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The Amazon Book Review
Introducing The Amazon Book Review, our editors' fresh new blog featuring interviews with authors, book reviews, quirky essays on book trends, and regular columns by our editors. Explore now
For more than twenty years, the food editors and chefs in the kitchens of MARTHA STEWART LIVING have been producing bestselling cookbooks, including Martha Stewart’s Cakes, Meatless, Martha Stewart’s New Pies and Tarts, and Power Foods.
MARTHA STEWART is America’s most trusted lifestyle expert and teacher and the author of more than eighty books on cooking, entertaining, crafts, homekeeping, gardens, weddings, and decorating.
I have to admit that I am a little obsessed with all the various one pot styles of cooking. Starting probably way (way!) back in college, when I literally had only one pot to cook in, I made an infinite varieties of what came to be known as "stoop" (ie not quite stew, not quite soup). Now, thankfully, while I can afford more than one pot to cook in, I still am partial to only using one for a meal. Maybe it is the comfort of all that goodness cooking together, or maybe I am just too lazy to do a lot of cleaning up after dinner. Either way, needless to say, I have a lot of practice in this cooking method.
I will start off by saying that One Pot: 120+ Easy Meals is a worthwhile addition to my somewhat overburdened and sagging cookbook shelf. While my all time favorite I think will continue to be my handful of tagine recipes given to me decades ago by a family friend, or the timeless and always wonderful The Clay Pot Cookbook, One Pot gives some really nice approaches in a variety of styles that are accessible to almost any level of expertise in the kitchen.
Since being given One Pot, I have worked my way through several dozen of the recipes (did I mention I really like one pot recipes? lol). Most were just about dead-on as recipes go. The Kale and Tuscan Bean Soup was a particular favorite for my husband, who is not usually one for either anything Tuscan nor bean- (he has had an anti-Tuscan bias since I made him watch The English Patient, and the bean problem, well, you know..) The Mac and cheese varieties (yes, tried all of them!), were of course universally loved by my grandson and his friends, and the adults did not exactly shy away from it either.Read more ›
Let me begin this review by saying that I have four recipes from One Pot: Salmon with Kale and Cabbage, Baked Rice with Sausage and Broccoli Rabe, Pork Chops with Cabbage and Bacon, and Sausage with Acorn Squash and Onions. They have all been very good, the pork chop recipe was incredible.
One Pot is divided into 7 sections: Dutch Oven, Skillet and Saute Pan, Slow Cooker, Roasting Pan and Baking Dish, Pressure Cooker, Stockpot and Saucepan, and Desserts. I like this method of organization because I frequently choose or look for recipes based on the technique or equipment that I am wanting to use. Each section opens with a small introduction to the equipment used. For example in the Dutch Oven Section, it goes into materials used in their construction and ideal size.
I have marked practically the entire book to try, but here a three from each section to give an idea of the scope of the recipes (plus they are all recipes that sound good to me!)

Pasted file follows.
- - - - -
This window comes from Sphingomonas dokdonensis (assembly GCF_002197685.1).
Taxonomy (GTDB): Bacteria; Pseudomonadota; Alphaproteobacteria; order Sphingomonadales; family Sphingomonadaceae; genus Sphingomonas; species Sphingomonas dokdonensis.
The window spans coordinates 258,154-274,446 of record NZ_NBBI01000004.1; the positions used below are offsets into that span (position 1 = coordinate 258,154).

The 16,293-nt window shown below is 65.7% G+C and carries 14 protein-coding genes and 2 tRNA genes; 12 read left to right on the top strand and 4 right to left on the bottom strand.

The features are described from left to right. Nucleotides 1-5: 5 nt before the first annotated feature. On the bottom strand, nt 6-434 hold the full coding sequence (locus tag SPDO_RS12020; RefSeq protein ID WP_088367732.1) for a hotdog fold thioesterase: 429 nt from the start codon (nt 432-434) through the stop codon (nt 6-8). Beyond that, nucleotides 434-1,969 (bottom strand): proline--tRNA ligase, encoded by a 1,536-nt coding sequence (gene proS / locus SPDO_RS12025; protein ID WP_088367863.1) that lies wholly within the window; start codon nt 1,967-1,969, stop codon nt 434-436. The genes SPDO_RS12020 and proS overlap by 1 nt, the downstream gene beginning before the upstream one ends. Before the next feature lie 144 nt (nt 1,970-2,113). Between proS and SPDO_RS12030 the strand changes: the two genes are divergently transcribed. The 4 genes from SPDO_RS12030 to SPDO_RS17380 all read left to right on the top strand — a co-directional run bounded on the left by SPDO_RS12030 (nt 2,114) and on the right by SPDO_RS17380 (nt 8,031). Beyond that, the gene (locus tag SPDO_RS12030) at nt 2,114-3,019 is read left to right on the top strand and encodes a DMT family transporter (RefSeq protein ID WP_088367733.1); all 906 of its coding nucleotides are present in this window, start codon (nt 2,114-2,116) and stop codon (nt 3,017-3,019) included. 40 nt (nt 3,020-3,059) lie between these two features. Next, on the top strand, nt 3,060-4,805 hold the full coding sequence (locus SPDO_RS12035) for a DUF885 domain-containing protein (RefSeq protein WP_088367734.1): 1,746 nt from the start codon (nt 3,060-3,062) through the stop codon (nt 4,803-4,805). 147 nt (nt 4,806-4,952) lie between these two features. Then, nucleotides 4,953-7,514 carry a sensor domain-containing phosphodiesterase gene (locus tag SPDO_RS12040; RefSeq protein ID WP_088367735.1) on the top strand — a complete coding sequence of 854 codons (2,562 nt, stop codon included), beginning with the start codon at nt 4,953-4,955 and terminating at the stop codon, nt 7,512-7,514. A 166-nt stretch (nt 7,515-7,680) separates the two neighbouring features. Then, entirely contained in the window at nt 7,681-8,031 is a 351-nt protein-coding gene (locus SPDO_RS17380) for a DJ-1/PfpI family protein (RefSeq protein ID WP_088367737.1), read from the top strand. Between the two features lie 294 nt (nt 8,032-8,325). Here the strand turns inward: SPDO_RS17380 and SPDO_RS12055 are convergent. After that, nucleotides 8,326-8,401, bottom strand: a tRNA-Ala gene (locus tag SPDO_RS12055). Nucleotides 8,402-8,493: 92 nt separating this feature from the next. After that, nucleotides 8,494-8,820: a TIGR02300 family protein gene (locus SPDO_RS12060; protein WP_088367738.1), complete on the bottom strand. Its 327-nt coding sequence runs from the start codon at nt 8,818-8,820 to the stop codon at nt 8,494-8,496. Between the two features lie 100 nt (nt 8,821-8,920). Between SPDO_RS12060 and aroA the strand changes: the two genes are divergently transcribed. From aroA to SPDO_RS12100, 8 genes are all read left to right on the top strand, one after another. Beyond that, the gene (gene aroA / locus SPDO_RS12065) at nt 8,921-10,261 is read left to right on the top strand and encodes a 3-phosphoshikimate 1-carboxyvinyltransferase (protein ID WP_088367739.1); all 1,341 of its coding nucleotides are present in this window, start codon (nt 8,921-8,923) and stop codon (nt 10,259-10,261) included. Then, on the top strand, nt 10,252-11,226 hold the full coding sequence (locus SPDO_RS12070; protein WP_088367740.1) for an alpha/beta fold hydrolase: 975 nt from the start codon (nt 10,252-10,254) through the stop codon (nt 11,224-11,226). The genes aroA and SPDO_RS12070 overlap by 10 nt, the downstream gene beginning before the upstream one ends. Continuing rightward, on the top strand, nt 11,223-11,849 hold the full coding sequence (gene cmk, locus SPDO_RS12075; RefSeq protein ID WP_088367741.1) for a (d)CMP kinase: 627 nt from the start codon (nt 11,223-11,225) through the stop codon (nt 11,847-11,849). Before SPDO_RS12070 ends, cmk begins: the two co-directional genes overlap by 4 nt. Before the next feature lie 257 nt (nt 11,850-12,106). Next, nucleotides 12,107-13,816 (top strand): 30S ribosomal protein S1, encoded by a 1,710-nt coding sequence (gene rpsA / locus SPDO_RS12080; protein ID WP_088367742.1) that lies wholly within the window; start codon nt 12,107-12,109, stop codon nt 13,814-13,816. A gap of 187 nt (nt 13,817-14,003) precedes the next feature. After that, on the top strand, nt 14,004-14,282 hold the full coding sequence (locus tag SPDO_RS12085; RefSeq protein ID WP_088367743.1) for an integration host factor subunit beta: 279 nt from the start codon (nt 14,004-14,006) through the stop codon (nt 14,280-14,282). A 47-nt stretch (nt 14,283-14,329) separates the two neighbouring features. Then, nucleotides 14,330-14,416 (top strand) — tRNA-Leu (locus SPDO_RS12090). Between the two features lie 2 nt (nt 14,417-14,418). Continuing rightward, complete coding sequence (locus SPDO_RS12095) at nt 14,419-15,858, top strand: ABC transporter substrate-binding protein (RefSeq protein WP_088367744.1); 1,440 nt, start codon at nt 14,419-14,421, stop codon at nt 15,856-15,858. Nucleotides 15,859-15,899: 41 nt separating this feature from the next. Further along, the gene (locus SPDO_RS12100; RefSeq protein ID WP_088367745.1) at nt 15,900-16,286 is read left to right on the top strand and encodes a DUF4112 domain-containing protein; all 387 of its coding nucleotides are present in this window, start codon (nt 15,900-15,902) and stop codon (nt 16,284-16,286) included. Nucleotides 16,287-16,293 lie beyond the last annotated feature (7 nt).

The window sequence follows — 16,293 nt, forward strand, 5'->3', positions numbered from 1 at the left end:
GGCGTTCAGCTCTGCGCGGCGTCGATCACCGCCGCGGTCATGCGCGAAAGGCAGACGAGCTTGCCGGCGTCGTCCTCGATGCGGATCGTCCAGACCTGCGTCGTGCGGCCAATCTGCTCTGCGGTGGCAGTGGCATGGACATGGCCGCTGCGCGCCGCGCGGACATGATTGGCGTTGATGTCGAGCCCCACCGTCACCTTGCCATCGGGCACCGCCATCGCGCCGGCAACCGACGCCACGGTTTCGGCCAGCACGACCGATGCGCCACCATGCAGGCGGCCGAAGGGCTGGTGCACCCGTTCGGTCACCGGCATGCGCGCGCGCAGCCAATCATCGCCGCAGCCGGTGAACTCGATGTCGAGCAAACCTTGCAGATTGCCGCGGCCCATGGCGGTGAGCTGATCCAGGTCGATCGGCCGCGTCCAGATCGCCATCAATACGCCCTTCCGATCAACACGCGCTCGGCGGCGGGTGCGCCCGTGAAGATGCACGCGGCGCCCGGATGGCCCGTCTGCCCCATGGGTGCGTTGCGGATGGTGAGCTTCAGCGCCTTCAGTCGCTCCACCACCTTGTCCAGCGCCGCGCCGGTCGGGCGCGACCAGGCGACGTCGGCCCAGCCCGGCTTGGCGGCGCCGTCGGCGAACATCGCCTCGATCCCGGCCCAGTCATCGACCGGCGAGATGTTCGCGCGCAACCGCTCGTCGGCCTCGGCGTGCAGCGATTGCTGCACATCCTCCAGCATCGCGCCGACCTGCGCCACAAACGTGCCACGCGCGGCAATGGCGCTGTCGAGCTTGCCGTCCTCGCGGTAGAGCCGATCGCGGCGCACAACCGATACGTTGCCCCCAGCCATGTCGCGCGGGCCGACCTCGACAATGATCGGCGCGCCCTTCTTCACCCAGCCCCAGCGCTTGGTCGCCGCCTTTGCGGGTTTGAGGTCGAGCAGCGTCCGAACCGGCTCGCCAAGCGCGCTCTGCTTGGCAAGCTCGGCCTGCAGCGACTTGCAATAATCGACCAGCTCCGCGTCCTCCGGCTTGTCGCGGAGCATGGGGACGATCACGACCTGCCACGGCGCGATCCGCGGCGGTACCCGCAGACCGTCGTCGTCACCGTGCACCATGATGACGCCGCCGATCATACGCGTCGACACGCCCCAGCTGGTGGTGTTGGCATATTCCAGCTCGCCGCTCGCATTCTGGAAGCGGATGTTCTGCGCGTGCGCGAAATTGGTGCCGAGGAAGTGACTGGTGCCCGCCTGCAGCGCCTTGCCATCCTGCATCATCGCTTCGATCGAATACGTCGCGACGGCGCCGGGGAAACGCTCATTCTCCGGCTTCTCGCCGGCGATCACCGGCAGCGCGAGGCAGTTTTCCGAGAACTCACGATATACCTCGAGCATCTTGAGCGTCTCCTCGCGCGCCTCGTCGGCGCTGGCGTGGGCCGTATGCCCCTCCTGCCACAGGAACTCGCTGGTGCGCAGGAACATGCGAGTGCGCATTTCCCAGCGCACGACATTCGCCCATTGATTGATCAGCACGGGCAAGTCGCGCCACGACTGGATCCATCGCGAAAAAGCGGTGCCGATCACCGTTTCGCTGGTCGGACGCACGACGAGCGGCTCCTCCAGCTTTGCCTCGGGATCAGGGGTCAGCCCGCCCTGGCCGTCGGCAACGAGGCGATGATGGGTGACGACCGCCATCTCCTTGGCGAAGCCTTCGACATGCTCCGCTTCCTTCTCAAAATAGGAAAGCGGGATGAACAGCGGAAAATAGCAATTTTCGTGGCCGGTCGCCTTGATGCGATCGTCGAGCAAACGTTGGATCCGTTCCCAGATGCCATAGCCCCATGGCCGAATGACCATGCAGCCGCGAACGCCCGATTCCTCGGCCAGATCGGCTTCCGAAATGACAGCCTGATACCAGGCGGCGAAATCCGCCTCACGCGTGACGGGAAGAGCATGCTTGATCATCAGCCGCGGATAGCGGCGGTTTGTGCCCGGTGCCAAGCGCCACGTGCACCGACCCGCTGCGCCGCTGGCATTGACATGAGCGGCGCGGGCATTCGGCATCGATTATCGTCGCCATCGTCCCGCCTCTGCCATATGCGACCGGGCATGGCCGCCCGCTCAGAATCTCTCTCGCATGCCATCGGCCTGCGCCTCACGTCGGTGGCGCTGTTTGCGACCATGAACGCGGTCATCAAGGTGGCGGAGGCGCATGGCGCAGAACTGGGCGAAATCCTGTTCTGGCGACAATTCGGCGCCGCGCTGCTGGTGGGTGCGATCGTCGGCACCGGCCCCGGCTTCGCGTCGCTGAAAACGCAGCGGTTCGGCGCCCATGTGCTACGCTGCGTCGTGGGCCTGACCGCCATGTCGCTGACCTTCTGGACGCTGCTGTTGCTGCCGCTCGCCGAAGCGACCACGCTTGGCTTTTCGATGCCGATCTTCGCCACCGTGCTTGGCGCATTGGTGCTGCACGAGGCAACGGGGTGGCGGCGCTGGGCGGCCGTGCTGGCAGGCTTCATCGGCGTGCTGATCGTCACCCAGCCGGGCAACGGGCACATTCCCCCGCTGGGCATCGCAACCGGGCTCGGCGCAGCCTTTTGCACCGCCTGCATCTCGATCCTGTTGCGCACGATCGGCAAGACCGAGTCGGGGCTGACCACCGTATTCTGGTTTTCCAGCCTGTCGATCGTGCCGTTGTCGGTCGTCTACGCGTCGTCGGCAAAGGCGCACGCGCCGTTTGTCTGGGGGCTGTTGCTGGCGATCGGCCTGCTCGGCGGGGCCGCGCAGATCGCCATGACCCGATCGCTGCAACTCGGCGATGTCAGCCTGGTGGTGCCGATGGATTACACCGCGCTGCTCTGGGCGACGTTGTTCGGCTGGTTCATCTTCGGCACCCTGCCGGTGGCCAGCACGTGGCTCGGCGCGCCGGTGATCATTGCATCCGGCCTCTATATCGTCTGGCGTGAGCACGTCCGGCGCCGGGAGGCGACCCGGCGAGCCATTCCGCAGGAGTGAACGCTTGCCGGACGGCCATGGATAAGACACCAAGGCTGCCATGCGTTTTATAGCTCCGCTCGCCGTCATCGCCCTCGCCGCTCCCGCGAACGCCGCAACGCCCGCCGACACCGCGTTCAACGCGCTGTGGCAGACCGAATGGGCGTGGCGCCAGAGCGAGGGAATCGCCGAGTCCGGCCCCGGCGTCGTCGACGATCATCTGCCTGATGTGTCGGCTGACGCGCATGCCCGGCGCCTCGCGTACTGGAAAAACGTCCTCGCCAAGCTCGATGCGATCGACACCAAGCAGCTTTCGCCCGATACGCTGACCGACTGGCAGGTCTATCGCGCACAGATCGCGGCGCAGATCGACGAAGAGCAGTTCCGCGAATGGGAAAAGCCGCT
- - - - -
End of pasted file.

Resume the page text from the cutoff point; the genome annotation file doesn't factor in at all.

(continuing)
Dutch Oven: Chicken and Dumplings, Carnitas Tacos, and Pork Stew with Potatoes and Rosemary.
Skillet and Saute Pan: Shrimp with Tomatoes and Orzo, Mushroom Cheddar Frittata, and Skillet Macaroni with Bacon and Gouda.
Slow Cooker: Garlic Chicken with Barley, Pot Roast with Sweet Potato and Prunes, and Spiced Chicken Stew with Carrots.
Roasting Pan and Baking Dish: Spatchcocked Chicken with Herbs and Lemon, Spiced Cod with Couscous, and Mexican Style Lasagna.
Pressure cooker: Beef Barley and Vegetable Stew, Risotto with Mushrooms and Thyme, and Irish Beef Stew with Stout.
Stockpot and Saucepan: Warm Quinoa and Chicken Salad, Sweet Potato and Sausage Soup, and Pasta with Farm-Stand Vegetables.Read more ›
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This book was so much more than I expected. As the mother of 3 young children, I'm always looking for ways to simplify dinner time, because it's the most hectic time of day. I thought this cookbook would be perfect, as I love stovetop meals that only take one pot, making clean up SO much faster and easier. What I wasn't expecting was a whole variety of recipes - not just stovetop meals. The book includes slow cooker meals, pressure cooker meals, Dutch oven, roasting, etc. It really is a great guide to all things one pot!
The photos are beautiful, in true Martha Stewart fashion. And there is a photo of every recipe, which is always a plus for a cookbook. If I could choose one criticism, it would only be that some of the recipes are too sophisticated for some people in my family. But I made the Skillet Turkey Pie and we all loved it. I think this book will be a welcome addition to my library.
The one-pot meal has always been a staple for those of us who do not have enough time for the fancy mid-week meals but want something that is still hearty and full of flavor. What's great about this book is that it hits on various tools for the one-pot cooking, each which have their strengths and weaknesses: dutch over, slow-cooker, roasting pan, pressure cooker, etc... Having cooked with almost all of the methods mentioned (except for pressure cooker since it scares me to death!) it is great to see recipes which are tuned to the cooking method, since there are so many cook books which attempt to do every recipe using one method, which can result in mediocre meals.
The Texas red chili recipe was spot on, and will be a regular winter staple.
For the many busy parents, and those who like to simplify cooking, this is a great read.
For those who are getting into cooking, check out my listmania list of great kitchen tools.